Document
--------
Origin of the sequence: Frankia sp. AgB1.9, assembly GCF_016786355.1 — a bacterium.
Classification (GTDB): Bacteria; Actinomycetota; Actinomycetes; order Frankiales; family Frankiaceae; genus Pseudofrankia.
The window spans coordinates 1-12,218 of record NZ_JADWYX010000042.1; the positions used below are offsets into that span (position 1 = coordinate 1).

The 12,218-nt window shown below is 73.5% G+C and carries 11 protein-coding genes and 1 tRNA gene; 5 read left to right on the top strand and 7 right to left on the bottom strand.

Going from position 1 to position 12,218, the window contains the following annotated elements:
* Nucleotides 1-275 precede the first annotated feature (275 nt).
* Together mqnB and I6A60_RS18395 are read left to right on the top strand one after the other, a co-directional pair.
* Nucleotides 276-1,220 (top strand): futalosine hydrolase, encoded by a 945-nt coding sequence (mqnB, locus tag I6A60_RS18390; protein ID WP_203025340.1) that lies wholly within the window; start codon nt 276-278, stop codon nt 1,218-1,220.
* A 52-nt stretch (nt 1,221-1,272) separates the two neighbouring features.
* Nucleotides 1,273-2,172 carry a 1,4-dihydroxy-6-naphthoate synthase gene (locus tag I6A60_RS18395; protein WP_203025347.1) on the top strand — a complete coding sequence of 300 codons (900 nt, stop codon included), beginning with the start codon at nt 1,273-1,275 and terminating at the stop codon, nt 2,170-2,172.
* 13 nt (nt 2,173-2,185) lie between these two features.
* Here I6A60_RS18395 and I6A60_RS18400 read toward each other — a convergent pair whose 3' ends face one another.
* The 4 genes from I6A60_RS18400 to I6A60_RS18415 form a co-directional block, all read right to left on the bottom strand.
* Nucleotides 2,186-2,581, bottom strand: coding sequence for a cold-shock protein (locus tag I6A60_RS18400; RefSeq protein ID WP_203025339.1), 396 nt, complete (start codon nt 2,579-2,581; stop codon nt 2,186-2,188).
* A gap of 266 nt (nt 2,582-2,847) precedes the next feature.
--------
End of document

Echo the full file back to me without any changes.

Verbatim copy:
Origin of the sequence: Frankia sp. AgB1.9, assembly GCF_016786355.1 — a bacterium.
Classification (GTDB): Bacteria; Actinomycetota; Actinomycetes; order Frankiales; family Frankiaceae; genus Pseudofrankia.
The window spans coordinates 1-12,218 of record NZ_JADWYX010000042.1; the positions used below are offsets into that span (position 1 = coordinate 1).

The 12,218-nt window shown below is 73.5% G+C and carries 11 protein-coding genes and 1 tRNA gene; 5 read left to right on the top strand and 7 right to left on the bottom strand.

Going from position 1 to position 12,218, the window contains the following annotated elements:
* Nucleotides 1-275 precede the first annotated feature (275 nt).
* Together mqnB and I6A60_RS18395 are read left to right on the top strand one after the other, a co-directional pair.
* Nucleotides 276-1,220 (top strand): futalosine hydrolase, encoded by a 945-nt coding sequence (mqnB, locus tag I6A60_RS18390; protein ID WP_203025340.1) that lies wholly within the window; start codon nt 276-278, stop codon nt 1,218-1,220.
* A 52-nt stretch (nt 1,221-1,272) separates the two neighbouring features.
* Nucleotides 1,273-2,172 carry a 1,4-dihydroxy-6-naphthoate synthase gene (locus tag I6A60_RS18395; protein WP_203025347.1) on the top strand — a complete coding sequence of 300 codons (900 nt, stop codon included), beginning with the start codon at nt 1,273-1,275 and terminating at the stop codon, nt 2,170-2,172.
* 13 nt (nt 2,173-2,185) lie between these two features.
* Here I6A60_RS18395 and I6A60_RS18400 read toward each other — a convergent pair whose 3' ends face one another.
* The 4 genes from I6A60_RS18400 to I6A60_RS18415 form a co-directional block, all read right to left on the bottom strand.
* Nucleotides 2,186-2,581, bottom strand: coding sequence for a cold-shock protein (locus tag I6A60_RS18400; RefSeq protein ID WP_203025339.1), 396 nt, complete (start codon nt 2,579-2,581; stop codon nt 2,186-2,188).
* A gap of 266 nt (nt 2,582-2,847) precedes the next feature.